Why did you decide to become an artist?

 I decided to become an artist at the moment, when I realized that I see no reason to invest my time in utilitarian things. My education gave me the opportunity to make good money using graphics or motion design, but I did not feel the same return on my work as I got by drawing a picture or doing an art project. Therefore, at some point, when the priorities became obvious, I simply allowed myself to do what I loved.

What do you want to express with your art? 

I work with social issues and the full spectrum of my personal experiences. My work deals with topics such as memory, violence, trauma, our relationship to our bodies, and the personal as political. Sometimes I am just a voice for my heroines, who are often deprived of even this right. If my works give a reason to think about the fact that there is still pain, violence, discrimination in the world, then I will assume that I am not working in vain.

Your work „Rosa“ about Rosa Luxemburg contains the sentence „Tut mir leid, Rosa“. What are your feelings towards her?
I have a close connection with Rosa. And this work, of course, contains many personal messages. I moved to Berlin and my move coincided with the fact that I was translating and typesetting Kate Evans‘ „Red Rose“ for the Moscow’s department of the Rosa Luxemburg Foundation. It was, as they say, complete immersion: Berlin, revolution, Rosa Luxemburg. Thanks to Kate, I learned a lot about Rosa’s personality, and her friendships and letters revealed her very deeply. I was just starting to work with the theme of “body” and ripping off Rosa’s clothes was quite logical in the context of my work. To show the fragility of a person-symbol, a person-legend, fragility and courage at the same time, not to let it turn into a cold ideal, to leave something human. And the inscription “tut mir leid” is a regret, but not about torn clothes. A hundred years have passed since the death of Red Rose, but injustice still exists, wars continue, and somehow we have not achieved freedom for those who think differently. So, I’m sorry Rosa, we haven’t done well yet, but we’ll continue.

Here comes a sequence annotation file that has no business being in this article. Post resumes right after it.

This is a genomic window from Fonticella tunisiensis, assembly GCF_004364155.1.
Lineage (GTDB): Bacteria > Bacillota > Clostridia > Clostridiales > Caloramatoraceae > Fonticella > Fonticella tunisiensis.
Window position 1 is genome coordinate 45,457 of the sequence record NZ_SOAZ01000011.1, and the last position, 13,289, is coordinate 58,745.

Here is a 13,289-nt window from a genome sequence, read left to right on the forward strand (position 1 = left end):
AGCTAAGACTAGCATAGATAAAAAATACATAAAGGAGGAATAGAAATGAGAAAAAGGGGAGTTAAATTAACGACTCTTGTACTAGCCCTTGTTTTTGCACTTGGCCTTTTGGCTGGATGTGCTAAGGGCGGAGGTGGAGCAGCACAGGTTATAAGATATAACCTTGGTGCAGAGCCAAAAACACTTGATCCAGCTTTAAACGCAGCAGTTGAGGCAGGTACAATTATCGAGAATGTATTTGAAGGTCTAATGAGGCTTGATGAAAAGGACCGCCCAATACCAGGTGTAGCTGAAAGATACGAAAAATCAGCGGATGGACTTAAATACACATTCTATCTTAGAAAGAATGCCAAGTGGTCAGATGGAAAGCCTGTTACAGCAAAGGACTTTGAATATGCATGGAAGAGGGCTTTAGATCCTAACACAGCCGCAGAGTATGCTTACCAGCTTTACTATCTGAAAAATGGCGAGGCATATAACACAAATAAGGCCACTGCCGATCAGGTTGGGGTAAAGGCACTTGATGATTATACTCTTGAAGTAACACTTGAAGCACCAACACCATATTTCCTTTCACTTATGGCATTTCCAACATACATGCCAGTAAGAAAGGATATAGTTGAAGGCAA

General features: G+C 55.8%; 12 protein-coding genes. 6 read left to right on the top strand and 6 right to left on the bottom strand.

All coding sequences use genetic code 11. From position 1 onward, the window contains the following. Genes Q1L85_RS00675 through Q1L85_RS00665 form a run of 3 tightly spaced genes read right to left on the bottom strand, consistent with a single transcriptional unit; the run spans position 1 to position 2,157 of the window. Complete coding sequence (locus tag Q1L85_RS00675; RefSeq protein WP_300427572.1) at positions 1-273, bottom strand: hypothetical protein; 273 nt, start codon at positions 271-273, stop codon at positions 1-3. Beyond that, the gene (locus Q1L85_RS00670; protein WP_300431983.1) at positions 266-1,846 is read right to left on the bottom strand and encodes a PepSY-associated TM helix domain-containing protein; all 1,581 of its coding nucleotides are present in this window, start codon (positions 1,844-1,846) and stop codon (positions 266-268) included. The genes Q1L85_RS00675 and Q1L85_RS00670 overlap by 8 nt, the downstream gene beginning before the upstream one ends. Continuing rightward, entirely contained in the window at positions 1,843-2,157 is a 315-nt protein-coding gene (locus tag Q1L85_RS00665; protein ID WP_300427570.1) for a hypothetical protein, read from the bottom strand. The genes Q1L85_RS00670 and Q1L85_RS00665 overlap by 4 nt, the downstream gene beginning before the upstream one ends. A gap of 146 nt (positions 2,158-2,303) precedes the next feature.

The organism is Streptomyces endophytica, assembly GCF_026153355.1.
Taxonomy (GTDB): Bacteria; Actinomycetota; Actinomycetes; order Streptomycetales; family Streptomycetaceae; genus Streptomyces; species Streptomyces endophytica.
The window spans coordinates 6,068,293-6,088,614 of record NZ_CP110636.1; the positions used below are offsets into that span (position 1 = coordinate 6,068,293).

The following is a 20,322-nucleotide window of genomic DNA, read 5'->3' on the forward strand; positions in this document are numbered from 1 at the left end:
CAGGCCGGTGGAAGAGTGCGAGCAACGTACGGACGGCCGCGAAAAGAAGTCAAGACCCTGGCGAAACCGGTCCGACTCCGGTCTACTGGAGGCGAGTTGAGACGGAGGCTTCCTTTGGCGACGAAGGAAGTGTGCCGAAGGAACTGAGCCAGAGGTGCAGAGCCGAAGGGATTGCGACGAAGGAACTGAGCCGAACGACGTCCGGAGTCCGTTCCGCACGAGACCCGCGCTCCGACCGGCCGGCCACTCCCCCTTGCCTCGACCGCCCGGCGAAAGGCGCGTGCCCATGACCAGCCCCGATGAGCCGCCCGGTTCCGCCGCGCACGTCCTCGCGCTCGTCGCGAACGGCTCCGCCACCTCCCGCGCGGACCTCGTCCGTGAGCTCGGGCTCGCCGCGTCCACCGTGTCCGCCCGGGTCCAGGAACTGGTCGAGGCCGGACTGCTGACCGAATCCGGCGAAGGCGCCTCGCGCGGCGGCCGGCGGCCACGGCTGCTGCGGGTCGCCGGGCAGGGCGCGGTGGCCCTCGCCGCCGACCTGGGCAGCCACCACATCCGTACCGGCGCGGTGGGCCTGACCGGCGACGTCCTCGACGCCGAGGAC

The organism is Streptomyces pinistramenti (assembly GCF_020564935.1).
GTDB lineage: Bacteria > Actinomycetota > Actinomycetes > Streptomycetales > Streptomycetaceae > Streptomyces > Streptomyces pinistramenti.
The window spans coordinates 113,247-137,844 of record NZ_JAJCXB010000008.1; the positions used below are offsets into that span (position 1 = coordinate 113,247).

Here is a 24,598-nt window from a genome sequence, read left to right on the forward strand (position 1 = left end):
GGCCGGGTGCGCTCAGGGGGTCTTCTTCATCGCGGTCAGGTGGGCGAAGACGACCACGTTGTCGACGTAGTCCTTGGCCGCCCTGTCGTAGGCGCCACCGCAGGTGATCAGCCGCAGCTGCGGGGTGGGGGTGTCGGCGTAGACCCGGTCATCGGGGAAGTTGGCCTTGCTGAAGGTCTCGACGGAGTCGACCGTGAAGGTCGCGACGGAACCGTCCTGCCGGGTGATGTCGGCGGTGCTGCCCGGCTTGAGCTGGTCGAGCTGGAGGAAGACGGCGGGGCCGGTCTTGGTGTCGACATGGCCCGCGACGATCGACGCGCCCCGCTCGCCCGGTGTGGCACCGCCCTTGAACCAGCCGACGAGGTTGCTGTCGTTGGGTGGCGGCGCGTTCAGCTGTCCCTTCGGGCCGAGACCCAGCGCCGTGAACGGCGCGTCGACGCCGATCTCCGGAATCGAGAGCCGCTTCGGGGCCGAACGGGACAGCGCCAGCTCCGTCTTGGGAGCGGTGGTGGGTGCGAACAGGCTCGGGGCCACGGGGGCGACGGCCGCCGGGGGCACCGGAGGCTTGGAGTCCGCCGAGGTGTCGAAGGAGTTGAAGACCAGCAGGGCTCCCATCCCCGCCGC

Did your way of producing art or the content of your work, change during the corona pandemic?
Yes, of course, some of my work has changed. So I worked on the Imperfection project, about heroines with imperfect, imaginary flaws and I could not as actively as before look for my heroines. And I noticed that somehow by itself the focus of my work shifted to my own body. This is how the topic “the body as a memory” appeared: scars, tattoos, marks on the body. Looking outward has changed to looking inward. But this is in this project. We have all isolated ourselves and keep our distance, but there is the Internet and we are not deprived of information, which means we can continue to work on other topics that are of concern to us in addition to restricting freedom of movement. I also got more time for creativity and the opportunity to concentrate. To some extent, this is a fruitful period. Although there are fewer opportunities to show your work at exhibitions. 

Share on facebook
Share on telegram
Share on email